Government promises ‘tougher sentences’ on hate crime

Government promises ‘tougher sentences’ on hate crime

Britain's new home secretary Amber Rudd outlines tougher penalties for those guilty of racially- and religiously-aggravated crime

The government has promised “tougher sentences” for those found guilty on hate crimes, in new Home Secretary Amber Rudd’s first significant act since replacing Theresa May.

The Hate Crime Action Plan, published on Tuesday, outlines extra security funding for “vulnerable” places of worship, stricter sentences and fresh guidance on racially- and religiously-aggravated crime.

Detailing a “specific and defined threat to Jewish sites and interests in the UK,” the Home Office said £13.4 million currently distributed through the Community Security Trust (CST) would continue next year, as Rudd renewed May’s tough line.

“Where crimes are committed we must make sure victims have the confidence to report incidents and the law is rigorously enforced,” she said.

“Hatred directed against any community, race or religion has no place whatsoever in our diverse society and it needs to be kicked to the curb eradicate hate crime.”

Acknowledging the need to “improve the response to online hate crimes,” the Home Office report said parliamentarians had engaged internet industry executives in “a range of initiatives and policy changes, including best practice guidance”.

It also said the Director of Public Prosecutions “will publish guidance to prosecutors on prosecuting cases involving communications sent via social media” following a national consultation.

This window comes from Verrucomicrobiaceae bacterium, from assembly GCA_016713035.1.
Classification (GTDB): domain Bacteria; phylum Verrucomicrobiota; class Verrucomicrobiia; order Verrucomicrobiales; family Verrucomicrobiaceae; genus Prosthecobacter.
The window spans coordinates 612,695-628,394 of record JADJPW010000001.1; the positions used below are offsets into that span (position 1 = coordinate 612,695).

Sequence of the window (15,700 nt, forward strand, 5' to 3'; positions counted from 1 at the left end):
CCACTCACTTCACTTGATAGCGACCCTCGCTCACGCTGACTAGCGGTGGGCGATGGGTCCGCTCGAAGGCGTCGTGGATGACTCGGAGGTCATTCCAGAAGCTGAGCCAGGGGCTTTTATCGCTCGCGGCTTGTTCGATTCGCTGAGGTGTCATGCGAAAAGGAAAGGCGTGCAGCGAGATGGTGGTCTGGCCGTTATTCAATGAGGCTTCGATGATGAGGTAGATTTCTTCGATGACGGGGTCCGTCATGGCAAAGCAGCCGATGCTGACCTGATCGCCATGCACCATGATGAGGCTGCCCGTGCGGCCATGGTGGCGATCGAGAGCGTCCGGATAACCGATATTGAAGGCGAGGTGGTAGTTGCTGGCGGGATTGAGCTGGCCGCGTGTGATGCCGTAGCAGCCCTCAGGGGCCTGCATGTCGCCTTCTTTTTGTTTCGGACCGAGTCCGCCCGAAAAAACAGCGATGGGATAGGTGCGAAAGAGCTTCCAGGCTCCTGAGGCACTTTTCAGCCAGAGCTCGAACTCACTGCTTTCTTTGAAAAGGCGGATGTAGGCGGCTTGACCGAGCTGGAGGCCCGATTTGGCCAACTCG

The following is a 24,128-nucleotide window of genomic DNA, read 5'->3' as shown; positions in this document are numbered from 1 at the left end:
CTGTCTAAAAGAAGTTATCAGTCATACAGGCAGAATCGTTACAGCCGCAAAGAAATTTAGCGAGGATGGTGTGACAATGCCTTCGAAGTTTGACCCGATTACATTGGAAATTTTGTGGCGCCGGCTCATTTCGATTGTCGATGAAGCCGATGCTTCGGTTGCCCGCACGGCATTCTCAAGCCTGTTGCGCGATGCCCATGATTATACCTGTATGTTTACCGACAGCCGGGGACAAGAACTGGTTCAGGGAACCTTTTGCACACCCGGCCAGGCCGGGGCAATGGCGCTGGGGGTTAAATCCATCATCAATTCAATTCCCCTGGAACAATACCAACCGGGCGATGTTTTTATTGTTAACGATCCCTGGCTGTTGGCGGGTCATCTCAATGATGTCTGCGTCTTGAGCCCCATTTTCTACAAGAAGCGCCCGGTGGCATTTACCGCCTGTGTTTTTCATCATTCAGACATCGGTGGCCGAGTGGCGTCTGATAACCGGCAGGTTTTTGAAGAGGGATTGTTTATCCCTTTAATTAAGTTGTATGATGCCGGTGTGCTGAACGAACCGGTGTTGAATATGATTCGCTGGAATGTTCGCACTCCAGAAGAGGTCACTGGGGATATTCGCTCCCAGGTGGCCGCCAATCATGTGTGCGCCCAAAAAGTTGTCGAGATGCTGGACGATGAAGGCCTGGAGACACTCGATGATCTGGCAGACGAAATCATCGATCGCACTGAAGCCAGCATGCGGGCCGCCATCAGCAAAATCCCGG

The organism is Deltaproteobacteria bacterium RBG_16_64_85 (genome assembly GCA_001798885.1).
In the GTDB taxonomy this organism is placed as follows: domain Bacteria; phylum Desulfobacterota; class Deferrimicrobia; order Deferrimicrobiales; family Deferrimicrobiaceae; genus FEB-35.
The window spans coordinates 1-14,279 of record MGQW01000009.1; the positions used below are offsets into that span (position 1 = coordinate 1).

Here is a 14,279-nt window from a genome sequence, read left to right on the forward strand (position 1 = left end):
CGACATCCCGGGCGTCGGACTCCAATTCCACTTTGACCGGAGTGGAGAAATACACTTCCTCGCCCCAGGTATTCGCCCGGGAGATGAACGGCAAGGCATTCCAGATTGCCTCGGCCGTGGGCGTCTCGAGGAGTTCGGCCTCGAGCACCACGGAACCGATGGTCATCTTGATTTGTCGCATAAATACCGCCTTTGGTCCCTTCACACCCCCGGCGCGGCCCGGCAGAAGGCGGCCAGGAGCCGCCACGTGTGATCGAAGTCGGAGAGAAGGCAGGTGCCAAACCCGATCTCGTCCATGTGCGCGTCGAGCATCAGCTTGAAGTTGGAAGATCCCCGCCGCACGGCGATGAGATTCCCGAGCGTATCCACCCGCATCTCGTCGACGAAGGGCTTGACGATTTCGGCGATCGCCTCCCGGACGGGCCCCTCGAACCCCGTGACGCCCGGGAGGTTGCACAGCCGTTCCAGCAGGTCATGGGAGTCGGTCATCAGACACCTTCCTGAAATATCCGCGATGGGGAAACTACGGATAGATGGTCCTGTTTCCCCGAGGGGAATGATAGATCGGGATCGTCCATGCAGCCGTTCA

Several Jewish charities were named as stakeholders in the government’s push, with Anne Frank Trust UK, CST, Maccabi GB and Streetwise all listed as partners.

“We are very glad to have helped play its part in the making of this new hate crime action plan for the benefit of all communities,” said CST director Mark Gardner. “We regret that such things are necessary, but hope that in time this will help improve the situation.”

The report noted that strictly Orthodox Jews are “less likely than other sections of the Jewish community to report” hate crimes. “We will work with the Charedi community to increase awareness, educate young people as to what constitutes a hate crime and encourage reporting,” it says.

Addressing concerns that the government was soft on hate crime, it said: “Community groups have told us that some people do not report hate crime because they believe there is little chance of a conviction… Our Cross-Government Working Group on Antisemitism is working with police and prosecutors to ensure that arrests and convictions related to anti-Semitism are publicised in order to reassure Jewish communities that government takes this issue seriously.”

Campaign Against Anti-Semitism director Jonathan Sacerdoti said: “The recent [post-Brexit] surge in recorded hate crime revealed what Jewish citizens have known for too long: hate crime is often dismissed and not prosecuted. Non-violent anti-Semitic hate crime often goes unprotected, creating an atmosphere of impunity.”

The government published its first Hate Crime Action Plan in March 2012, and updated this two years later. However, the problem appears to be on the rise, with more than 15,000 people prosecuted last year – a 4.8 percent rise on the previous 12 months. The new plan comes after an increase in racism in the aftermath of the Brexit vote, when there were almost 300 incidents being reported per day.

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